Just when it looked like the real estate market was starting to level off and reach some sort of stability, the latest data suggests continued volatility. Maybe.
We say ‘maybe’ because there are two ways to look at the current situation.
First, you have a number of data points that all point in a similar direction, when comparing January to February:
· Pending and closed sales are both increasing. That means more people are buying.
· Inventory is going down again, just when it appeared to be reaching a more normal level. That means less selection for buyers.
· The number of days a home sits on the market is trending downward again. In residential Seattle, the median number of days that homes sat for sale in January was 28. It’s now down to 13. Across King County you see the same trend, going from 34 days in January down to 20 in February.
More buyers. Less selection. Faster sales. More competition. Sound familiar? Put all this data together, and you see a return to the pressure that led to big price increases around this time of the year in 2021 and 2022.
But then, there’s another set of data that seems to put the brakes on this narrative.
The median sale prices for King County and Seattle are not rising much at all. As you can see in the graph, there were huge spikes in prices in 2021 and 2022 around this time of year. But this year, median prices barely budged from January to February. This doesn’t mean they won’t increase substantially in the coming months, but what it does suggest is that the market isn’t yet reacting to all those other trends with the same level of extremity as it did the previous two years.
One explanation for the slow appreciation is the recent rise in mortgage interest rates. As a reminder, mortgage interest rates are affected primarily by inflation, which seems to have plateaued. So it’s very possible that when inflation starts to trend down again, we’ll see mortgage interest rates drop, which will bring back many buyers, raising the demand pressure on the market.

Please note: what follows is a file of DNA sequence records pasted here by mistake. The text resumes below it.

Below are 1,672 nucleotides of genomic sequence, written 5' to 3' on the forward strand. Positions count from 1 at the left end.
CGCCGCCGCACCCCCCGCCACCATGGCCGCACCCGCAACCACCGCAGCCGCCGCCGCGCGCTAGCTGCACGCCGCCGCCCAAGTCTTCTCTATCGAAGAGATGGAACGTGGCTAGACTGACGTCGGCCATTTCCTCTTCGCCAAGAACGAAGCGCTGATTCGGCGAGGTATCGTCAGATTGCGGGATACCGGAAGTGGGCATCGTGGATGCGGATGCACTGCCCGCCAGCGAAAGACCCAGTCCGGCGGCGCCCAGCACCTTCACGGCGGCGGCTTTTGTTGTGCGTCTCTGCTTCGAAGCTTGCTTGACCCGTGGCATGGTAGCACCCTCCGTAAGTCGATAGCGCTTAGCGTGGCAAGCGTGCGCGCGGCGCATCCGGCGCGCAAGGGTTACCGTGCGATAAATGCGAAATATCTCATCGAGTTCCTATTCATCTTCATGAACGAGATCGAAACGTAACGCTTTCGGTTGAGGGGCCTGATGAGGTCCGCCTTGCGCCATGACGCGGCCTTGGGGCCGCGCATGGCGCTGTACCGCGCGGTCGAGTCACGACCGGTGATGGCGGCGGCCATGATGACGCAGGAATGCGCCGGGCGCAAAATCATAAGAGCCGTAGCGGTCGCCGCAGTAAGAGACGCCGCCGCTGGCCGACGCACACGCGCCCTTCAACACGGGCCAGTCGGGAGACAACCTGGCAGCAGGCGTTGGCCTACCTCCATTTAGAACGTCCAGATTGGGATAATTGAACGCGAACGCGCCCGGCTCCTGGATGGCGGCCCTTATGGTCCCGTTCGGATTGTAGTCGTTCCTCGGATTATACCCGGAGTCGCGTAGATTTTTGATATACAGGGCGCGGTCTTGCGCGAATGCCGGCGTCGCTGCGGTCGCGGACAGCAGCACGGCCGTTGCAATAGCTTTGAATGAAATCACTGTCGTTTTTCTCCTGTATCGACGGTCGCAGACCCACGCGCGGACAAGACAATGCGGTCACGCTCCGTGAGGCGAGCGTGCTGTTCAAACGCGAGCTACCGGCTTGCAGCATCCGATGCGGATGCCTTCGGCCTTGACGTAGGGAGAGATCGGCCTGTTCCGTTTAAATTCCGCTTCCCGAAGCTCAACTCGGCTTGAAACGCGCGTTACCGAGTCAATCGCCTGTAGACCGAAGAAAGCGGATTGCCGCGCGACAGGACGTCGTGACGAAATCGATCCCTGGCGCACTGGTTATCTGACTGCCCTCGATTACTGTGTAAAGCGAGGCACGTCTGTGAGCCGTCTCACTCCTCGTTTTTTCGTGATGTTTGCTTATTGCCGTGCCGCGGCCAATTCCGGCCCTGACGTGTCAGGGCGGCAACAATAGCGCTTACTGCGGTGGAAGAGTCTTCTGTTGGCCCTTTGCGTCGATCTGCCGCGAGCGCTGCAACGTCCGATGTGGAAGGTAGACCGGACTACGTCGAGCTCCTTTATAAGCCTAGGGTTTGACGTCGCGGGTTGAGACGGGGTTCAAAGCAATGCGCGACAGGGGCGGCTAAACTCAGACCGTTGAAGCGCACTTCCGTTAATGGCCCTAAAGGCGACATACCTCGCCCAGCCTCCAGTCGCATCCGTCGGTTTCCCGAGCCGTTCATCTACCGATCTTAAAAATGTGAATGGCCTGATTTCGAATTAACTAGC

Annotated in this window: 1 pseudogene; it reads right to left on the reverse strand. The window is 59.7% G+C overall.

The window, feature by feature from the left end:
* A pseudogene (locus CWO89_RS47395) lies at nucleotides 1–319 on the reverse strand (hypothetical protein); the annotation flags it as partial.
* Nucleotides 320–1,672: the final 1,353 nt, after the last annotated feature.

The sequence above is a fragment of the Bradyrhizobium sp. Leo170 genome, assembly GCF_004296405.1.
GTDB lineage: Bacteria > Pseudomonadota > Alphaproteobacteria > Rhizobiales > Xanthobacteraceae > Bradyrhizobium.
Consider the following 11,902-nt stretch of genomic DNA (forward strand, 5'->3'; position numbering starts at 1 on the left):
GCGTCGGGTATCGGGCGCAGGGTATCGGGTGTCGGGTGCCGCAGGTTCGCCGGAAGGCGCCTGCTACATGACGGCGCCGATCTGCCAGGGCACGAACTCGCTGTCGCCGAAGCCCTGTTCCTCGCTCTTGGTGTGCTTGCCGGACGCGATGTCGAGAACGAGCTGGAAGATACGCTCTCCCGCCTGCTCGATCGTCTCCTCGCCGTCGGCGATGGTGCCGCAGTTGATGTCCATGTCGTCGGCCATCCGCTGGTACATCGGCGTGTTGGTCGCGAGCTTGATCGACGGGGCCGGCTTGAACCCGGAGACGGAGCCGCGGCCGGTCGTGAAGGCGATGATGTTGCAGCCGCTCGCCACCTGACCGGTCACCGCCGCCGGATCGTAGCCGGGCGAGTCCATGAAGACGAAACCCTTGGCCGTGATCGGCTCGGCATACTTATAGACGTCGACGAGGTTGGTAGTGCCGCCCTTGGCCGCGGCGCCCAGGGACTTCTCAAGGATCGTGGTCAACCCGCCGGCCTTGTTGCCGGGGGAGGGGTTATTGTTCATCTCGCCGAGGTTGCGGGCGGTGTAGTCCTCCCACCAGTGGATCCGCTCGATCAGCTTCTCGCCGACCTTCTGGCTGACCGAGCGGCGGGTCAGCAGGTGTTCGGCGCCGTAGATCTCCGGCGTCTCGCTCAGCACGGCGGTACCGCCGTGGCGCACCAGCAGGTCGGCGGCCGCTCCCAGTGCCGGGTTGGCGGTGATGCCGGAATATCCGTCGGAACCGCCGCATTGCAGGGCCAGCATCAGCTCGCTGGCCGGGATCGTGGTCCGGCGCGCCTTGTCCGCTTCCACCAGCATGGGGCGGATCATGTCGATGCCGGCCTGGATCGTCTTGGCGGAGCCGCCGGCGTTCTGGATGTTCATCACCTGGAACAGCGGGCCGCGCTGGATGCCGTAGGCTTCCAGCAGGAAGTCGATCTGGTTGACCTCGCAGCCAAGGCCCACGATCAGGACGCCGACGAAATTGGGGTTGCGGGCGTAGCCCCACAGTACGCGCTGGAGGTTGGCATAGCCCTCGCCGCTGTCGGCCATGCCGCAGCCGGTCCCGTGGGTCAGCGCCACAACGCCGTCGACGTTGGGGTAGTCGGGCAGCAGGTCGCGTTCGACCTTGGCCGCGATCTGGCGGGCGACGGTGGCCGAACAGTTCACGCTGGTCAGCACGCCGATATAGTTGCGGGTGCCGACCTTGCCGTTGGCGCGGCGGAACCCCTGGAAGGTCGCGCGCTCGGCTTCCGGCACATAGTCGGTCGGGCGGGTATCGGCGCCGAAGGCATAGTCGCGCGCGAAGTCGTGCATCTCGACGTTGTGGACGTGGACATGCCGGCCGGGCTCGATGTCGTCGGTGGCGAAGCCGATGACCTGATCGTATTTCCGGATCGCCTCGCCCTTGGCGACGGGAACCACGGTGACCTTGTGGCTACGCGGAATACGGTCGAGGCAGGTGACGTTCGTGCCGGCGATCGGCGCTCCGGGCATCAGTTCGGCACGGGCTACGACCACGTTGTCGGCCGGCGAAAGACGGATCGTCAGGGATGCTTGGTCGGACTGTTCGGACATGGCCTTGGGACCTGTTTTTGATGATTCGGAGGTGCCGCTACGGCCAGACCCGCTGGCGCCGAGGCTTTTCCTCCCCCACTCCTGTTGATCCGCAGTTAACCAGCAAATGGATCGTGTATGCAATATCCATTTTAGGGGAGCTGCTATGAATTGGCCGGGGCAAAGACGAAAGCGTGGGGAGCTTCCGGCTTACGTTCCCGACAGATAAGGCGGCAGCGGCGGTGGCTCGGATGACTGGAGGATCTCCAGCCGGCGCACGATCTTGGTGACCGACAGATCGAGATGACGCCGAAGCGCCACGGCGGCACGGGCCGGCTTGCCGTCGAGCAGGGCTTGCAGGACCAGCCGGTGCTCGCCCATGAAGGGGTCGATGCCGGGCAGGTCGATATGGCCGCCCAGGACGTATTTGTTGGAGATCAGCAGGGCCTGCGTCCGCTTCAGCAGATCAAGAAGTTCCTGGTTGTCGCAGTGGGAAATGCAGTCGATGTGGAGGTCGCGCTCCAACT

What does this all mean?
With inventory again declining and homes sitting on the market for much less time, it means that sellers are, for the most part, still in the driver seat. This is particularly true if your home is in good condition, well priced and well marketed. But buyers still have some power too, especially if you are able to identify a good home and a good deal as soon as it hits the market.
If you know anyone who is considering buying or selling a home this year, please send them this newsletter or refer them to us by phone, email or through our website. Our strategic 5-step system for sellers, and 3-step system for buyers, lays out the well-tested plan for maximizing your results. And remember that your business and referrals help to support the kids at Childhaven.